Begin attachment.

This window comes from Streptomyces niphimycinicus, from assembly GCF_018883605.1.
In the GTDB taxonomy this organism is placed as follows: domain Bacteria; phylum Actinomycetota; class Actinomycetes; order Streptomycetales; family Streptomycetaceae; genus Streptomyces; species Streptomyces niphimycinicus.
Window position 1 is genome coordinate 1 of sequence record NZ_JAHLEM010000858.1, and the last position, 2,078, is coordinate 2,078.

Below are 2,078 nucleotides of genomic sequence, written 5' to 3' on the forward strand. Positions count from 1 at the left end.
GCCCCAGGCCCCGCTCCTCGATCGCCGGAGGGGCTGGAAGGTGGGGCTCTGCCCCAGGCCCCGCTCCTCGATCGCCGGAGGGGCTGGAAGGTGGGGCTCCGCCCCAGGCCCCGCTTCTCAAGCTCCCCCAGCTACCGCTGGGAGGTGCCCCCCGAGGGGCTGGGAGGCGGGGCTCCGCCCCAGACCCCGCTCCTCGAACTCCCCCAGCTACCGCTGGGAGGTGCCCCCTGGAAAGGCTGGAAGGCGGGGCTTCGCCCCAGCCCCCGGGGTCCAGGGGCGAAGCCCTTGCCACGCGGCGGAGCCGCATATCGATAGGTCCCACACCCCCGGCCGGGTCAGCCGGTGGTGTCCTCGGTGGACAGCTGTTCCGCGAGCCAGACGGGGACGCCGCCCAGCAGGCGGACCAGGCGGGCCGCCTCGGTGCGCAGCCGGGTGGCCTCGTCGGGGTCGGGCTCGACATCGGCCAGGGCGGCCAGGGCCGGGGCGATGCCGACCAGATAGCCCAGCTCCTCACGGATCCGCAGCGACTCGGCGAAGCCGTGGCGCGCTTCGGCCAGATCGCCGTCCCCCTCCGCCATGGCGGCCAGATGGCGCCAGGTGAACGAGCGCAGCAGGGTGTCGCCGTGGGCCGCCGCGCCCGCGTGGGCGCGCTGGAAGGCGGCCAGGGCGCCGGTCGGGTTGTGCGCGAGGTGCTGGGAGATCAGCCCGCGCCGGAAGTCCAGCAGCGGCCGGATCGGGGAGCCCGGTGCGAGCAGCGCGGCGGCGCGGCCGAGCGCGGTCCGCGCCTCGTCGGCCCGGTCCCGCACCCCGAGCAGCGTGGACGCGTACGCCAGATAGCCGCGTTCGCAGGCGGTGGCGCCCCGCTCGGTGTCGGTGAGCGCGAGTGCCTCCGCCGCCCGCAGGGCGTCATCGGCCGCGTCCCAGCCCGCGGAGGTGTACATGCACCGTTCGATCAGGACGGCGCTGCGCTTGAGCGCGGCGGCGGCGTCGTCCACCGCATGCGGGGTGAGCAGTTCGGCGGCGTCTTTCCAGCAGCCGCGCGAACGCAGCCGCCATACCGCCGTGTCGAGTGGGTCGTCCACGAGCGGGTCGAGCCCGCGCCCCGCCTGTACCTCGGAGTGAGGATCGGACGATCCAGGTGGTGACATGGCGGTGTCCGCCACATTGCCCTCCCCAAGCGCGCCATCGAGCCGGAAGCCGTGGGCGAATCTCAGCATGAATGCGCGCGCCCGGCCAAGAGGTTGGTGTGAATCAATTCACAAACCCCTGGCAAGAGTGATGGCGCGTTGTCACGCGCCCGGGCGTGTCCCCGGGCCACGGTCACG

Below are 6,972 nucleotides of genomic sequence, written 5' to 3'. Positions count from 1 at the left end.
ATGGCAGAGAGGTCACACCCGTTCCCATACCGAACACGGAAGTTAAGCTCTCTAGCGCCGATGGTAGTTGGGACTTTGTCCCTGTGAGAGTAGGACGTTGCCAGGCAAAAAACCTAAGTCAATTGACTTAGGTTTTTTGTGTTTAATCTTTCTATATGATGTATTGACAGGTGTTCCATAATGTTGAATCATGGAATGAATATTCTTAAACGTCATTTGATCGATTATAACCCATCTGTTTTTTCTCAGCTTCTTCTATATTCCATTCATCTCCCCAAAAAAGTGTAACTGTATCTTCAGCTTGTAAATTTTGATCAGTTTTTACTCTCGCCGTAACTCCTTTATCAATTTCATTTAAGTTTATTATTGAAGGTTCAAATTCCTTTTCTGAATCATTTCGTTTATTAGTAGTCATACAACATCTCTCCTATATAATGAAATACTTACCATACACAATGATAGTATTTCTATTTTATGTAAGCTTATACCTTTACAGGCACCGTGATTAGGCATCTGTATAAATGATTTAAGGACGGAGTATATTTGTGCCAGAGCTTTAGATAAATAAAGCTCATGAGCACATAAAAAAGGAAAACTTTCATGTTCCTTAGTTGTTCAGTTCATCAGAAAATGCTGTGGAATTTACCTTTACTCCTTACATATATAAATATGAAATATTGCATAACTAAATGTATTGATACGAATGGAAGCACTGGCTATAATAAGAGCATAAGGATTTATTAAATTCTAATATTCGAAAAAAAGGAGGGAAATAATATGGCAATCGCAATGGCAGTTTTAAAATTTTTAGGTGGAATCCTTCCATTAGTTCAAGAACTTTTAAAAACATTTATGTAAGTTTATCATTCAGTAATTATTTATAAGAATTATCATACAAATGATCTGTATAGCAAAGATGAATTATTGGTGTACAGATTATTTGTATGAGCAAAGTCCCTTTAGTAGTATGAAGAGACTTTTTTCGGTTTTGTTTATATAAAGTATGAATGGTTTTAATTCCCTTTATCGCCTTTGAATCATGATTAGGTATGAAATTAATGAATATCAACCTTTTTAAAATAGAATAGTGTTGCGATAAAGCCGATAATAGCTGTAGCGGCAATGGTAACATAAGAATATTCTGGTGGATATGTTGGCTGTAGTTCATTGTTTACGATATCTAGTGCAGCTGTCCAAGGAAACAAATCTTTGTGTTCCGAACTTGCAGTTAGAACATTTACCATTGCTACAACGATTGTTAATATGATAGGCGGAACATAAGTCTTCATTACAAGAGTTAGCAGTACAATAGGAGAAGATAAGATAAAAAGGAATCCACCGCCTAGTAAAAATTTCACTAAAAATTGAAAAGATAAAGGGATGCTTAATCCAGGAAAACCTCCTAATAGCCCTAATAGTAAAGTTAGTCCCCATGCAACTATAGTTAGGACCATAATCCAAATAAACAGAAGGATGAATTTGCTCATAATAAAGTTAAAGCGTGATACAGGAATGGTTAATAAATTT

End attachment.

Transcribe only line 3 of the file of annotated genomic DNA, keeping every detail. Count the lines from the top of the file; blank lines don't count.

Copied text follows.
Window position 1 is genome coordinate 1 of sequence record NZ_JAHLEM010000858.1, and the last position, 2,078, is coordinate 2,078.